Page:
Performance of Single-frequency GPS Precise Point Positioning
3.2 Establishment of Reference Coordinates
In order to obtain accurate reference coordinates of all stations, the 1-day batches were submitted to the automated GPS data analysis service, the so-called AUSPOS service, provided by Geoscience Australia. With the use of 24-hr data set, the coordinates obtained from the AUSPOS service should be accurate to within a centimetre (Dawson et al., 2001). Therefore, the averaged coordinates of an individual station are used as reference coordinates for subsequent analysis.
3.3 Data Processing Strategy
The additional information required for processing are the IGS final orbits and satellite clock corrections. The IGS final orbits and satellite clock corrections can be downloaded from http://igscb.jpl.nasa.gov/components/prods_cb.html. The GPS data were cut into 5-min, 10-min, 15-min and 30-min data segments, and each data segment was individually processed with the developed PPP software to produce final coordinates. It should be noted that only single-frequency data were selected and used in the data processing step.
4. Analysis of Results
After all data segments were processed, the solutions were compared with the reference coordinates. The performance of the developed PPP software can be characterized by the Root Mean Square Error (RMSE). Since horizontal positioning results are the quantities of interest in this analysis, the 2-d RMSE values are calculated to estimate the horizontal accuracy obtained from all session lengths for each period of data. The 2-d RMSE values of all stations have been presented in Figures 2 to 5, which show the 2-d RMSE values obtained from the 5-min, 10-min, 15-min and 30-min session lengths, respectively. Table 2 presents the averaged RMSE values from each session length for each individual station. Subsequently, the final averaged RMSE values of all stations for each session length were calculated and shown in Table 3.
Figure 2. Horizontal RMSE values obtained from the 5-min session length at the 5 IGS stations
Figure 3. Horizontal RMSE values obtained from the 10-min session length at the 5 IGS stations
Figure 4. Horizontal RMSE values obtained from the 15-min session length at the 5 IGS stations
Figure 5. Horizontal RMSE values obtained from the 30-min session length at the 5 IGS stations
Table 2. RMSE values for different session lengths
|Session|| RMSE (m)|
|length|| ASC1|| CAS1|| KERG||MAS1||METS|
|5-min|| 2.88|| 1.38|| 2.90||3.71||1.32|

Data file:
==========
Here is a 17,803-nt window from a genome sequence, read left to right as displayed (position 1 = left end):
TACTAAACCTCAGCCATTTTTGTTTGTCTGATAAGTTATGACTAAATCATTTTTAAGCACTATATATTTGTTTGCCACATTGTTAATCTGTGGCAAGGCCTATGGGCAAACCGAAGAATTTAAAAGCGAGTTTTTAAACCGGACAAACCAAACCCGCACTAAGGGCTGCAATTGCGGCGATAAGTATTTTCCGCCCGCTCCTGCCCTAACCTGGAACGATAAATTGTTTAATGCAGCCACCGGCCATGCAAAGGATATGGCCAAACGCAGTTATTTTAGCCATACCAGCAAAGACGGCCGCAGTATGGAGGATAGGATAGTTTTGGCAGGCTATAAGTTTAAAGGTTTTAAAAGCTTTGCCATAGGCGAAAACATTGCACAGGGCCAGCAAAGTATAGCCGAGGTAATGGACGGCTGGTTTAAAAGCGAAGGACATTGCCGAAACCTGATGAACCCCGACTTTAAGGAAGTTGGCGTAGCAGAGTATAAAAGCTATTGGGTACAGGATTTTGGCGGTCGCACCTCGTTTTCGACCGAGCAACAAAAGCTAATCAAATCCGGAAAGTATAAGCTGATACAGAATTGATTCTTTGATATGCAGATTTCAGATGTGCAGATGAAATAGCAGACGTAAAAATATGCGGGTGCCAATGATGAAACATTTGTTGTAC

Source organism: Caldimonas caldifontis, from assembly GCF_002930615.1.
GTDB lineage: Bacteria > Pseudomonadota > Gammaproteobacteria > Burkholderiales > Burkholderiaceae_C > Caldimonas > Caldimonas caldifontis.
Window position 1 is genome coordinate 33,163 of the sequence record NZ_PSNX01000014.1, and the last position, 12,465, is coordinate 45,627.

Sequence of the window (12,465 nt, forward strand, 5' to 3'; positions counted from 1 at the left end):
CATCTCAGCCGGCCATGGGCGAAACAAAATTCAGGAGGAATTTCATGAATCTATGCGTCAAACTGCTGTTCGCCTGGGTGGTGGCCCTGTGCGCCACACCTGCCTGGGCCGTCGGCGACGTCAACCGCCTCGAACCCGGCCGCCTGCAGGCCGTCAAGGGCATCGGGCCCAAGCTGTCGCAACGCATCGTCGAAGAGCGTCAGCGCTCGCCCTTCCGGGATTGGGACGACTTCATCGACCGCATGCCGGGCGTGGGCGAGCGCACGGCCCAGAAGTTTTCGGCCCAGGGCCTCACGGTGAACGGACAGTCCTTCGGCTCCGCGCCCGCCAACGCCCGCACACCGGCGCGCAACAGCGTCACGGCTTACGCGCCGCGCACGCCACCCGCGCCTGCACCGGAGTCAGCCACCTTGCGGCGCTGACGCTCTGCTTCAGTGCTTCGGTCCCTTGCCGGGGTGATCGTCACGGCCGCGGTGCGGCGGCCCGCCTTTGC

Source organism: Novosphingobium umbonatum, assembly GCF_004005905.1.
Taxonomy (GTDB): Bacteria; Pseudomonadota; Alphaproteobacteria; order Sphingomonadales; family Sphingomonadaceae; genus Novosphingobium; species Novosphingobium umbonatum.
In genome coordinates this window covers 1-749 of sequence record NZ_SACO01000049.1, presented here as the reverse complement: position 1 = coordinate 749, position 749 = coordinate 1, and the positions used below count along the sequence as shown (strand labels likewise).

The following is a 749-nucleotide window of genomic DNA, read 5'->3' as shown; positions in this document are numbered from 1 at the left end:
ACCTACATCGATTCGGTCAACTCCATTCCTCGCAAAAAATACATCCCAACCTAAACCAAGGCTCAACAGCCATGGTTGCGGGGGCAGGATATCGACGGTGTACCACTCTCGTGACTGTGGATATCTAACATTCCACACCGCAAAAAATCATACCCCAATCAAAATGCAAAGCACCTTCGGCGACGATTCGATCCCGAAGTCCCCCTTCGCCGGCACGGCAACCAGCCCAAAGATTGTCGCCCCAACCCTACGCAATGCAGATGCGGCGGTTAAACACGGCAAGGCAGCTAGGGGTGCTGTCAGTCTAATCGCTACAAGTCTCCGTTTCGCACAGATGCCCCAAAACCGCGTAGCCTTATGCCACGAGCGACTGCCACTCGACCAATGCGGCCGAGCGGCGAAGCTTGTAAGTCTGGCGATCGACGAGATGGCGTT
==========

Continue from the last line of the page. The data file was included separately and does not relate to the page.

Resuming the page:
|10-min|| 2.75|| 1.25||1.61||3.13||1.48|
|15-min|| 2.60|| 1.20||1.43||3.26||1.21|
|30-min|| 2.03|| 0.99||1.21||2.36||0.97|
Table 3. Averaged RMSE values of all stations at different session lengths
|Session length|| RMSE (m)|
With reference to Figures 2 to 5, it is evident that only the ASC1 and MAS1 stations have shown significant seasonal variations in the RMSE values. Interestingly, both stations are located in low latitude region. It can be seen from Table 2 that the results obtained from the stations located in high latitude region (CAS1, KERG and METS) tend to be more accurate than the other two stations. Results presented in Table 3 have shown that the better positional accuracy can be expected if the longer session length is used.
5. Concluding remarks
A simple PPP software based on the use of single-frequency carrier phase and pseudorange measurements has been developed and tested in this paper. Test results indicate that the effect of season on positional accuracy becomes more pronounced when stations are located in low latitude region. In addition, the results obtained from the high latitude stations tend to be more accurate than the low latitude stations. As expected, results show that the better positional accuracy can be achieved when a longer data span is used. Overall results also reveal that the use of only 5-min data span can produce a horizontal positioning accuracy at the same level as a traditional pseudorange-based differential GPS technique.
This research is supported by a Ratchadaphisek Somphot Endowment Grants for Invention from Chulalongkorn University. The first author would like to thank to the Geo-Image Technology Research Unit for supporting the first author to attend the MapAsia2006 conference.
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